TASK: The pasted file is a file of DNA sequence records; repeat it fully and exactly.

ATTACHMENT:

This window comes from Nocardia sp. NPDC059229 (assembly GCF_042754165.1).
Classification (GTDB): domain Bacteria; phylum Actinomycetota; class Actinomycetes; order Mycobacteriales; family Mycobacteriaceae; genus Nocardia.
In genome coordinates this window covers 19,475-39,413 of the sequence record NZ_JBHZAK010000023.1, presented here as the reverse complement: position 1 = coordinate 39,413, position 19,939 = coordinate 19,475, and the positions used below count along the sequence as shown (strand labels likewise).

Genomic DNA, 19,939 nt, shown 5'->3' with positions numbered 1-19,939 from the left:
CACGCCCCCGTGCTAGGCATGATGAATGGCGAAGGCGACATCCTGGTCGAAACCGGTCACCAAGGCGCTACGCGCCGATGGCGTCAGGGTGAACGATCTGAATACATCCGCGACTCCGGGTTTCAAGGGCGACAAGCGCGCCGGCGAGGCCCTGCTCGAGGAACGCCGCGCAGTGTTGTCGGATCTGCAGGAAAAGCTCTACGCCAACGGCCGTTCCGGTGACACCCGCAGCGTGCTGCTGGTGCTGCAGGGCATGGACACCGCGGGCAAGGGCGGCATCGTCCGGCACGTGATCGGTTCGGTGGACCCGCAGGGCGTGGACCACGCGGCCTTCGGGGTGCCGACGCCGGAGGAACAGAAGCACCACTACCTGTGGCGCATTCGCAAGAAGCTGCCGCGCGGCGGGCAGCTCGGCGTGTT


This window comes from Nocardia sp. NPDC059229 (assembly GCF_042754165.1).
Classification (GTDB): domain Bacteria; phylum Actinomycetota; class Actinomycetes; order Mycobacteriales; family Mycobacteriaceae; genus Nocardia.
In genome coordinates this window covers 19,475-39,413 of the sequence record NZ_JBHZAK010000023.1, presented here as the reverse complement: position 1 = coordinate 39,413, position 19,939 = coordinate 19,475, and the positions used below count along the sequence as shown (strand labels likewise).

Genomic DNA, 19,939 nt, shown 5'->3' with positions numbered 1-19,939 from the left:
CACGCCCCCGTGCTAGGCATGATGAATGGCGAAGGCGACATCCTGGTCGAAACCGGTCACCAAGGCGCTACGCGCCGATGGCGTCAGGGTGAACGATCTGAATACATCCGCGACTCCGGGTTTCAAGGGCGACAAGCGCGCCGGCGAGGCCCTGCTCGAGGAACGCCGCGCAGTGTTGTCGGATCTGCAGGAAAAGCTCTACGCCAACGGCCGTTCCGGTGACACCCGCAGCGTGCTGCTGGTGCTGCAGGGCATGGACACCGCGGGCAAGGGCGGCATCGTCCGGCACGTGATCGGTTCGGTGGACCCGCAGGGCGTGGACCACGCGGCCTTCGGGGTGCCGACGCCGGAGGAACAGAAGCACCACTACCTGTGGCGCATTCGCAAGAAGCTGCCGCGCGGCGGGCAGCTCGGCGTGTT